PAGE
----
The present church of St Augustine in Kirkby, constructed in 1815, stands on the site of previous churches going back over centuries. We are working on a project to research the history of the site.
Kirkby Church Excavations
Kirkby, Kirby and Cherchbi are three of the spellings that have been applied to the village. What they all have in common is the fact that the name is given because of the presence of a church when the Vikings arrived to name the community. That is why we have been using geophys surveys in conjunction with the York Archaeology Trust to try to find the original Saxon church. Recently a further survey using magnetometry was undertaken and we also dug a test pit where previous surveys had suggested we might find a positive result. This has revealed quite close to the surface several worked stone fragments then a layer of mortar and a single large worked stone. We believe this is very probably the foundation of the original church. One piece of northern gritty ware was found , apparently this dates to Norman times and it was found immediately above the mortar. The worked stones are to the side of the churchyard close to the excavation.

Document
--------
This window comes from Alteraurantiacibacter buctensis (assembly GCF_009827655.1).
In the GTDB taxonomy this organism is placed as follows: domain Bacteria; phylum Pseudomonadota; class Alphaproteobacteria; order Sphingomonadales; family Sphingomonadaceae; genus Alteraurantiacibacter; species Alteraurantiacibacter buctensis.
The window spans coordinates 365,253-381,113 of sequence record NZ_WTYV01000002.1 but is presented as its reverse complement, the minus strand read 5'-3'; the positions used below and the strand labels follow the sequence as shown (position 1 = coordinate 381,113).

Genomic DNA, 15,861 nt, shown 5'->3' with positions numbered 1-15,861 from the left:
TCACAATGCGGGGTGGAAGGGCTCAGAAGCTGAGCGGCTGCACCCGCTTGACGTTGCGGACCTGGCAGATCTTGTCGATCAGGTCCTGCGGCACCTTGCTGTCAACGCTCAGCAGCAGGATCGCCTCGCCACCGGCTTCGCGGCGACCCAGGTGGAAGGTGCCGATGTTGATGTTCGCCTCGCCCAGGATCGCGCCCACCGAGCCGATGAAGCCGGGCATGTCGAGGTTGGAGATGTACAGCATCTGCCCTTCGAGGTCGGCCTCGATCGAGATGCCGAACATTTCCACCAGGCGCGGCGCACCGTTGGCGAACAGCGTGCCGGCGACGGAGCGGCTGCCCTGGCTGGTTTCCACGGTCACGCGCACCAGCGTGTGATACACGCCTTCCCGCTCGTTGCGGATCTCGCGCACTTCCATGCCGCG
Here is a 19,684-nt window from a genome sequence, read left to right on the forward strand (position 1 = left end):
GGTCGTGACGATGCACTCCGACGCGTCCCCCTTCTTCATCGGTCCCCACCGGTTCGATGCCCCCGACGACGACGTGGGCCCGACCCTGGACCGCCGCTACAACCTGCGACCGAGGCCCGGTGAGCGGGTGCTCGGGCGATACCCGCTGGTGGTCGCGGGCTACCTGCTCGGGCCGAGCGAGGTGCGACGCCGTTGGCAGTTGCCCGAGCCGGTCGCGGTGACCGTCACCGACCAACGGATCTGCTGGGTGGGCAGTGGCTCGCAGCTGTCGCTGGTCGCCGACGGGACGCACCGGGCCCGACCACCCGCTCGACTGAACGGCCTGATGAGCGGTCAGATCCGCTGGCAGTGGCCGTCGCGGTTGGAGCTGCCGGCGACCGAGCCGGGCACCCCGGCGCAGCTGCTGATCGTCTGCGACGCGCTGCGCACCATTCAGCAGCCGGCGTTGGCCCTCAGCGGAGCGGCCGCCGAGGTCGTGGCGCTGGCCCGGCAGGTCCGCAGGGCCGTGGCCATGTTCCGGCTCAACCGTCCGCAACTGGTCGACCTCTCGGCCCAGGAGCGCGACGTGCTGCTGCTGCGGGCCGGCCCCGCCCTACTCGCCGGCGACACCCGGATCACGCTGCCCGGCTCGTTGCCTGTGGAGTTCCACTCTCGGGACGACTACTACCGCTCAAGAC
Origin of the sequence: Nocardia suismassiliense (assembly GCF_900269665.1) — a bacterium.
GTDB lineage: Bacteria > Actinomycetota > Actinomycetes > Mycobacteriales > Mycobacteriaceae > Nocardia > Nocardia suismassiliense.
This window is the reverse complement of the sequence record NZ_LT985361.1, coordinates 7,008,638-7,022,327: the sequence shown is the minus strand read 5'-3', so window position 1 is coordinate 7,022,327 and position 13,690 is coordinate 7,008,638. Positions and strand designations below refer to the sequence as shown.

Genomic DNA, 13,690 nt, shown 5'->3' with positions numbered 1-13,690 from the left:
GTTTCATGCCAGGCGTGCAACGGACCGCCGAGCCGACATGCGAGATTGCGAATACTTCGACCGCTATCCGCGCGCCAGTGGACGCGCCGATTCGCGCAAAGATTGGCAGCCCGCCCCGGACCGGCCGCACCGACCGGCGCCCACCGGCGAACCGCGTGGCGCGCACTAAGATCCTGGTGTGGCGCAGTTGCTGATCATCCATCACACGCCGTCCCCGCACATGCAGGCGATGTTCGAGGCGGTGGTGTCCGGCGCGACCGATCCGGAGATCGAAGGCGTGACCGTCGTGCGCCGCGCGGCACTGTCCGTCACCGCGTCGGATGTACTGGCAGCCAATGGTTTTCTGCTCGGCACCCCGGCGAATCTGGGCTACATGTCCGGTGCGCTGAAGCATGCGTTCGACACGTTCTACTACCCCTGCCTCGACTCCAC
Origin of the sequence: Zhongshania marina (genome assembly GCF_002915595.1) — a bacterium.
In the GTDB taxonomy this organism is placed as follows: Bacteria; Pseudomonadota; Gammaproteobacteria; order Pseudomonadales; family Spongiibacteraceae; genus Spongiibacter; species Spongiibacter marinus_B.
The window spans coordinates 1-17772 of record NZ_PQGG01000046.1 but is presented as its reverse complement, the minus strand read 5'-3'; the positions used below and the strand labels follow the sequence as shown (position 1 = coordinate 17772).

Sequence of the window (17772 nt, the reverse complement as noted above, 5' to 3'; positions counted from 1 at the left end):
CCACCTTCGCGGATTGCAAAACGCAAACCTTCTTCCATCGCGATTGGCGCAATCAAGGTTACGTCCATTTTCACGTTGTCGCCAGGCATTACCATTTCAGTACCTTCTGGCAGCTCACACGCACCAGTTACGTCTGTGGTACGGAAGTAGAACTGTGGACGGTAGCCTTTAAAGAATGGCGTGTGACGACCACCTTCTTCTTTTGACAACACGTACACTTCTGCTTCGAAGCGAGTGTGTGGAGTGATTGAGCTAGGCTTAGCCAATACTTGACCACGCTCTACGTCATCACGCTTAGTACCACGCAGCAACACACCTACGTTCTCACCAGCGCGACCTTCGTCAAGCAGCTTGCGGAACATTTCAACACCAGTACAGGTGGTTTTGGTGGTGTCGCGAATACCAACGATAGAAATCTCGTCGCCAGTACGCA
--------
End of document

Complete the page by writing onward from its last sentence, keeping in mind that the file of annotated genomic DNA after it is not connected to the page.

Some pictures of the excavations at Kirkby Churchyard showing the remains of what are thought to be the foundations of the original Saxon church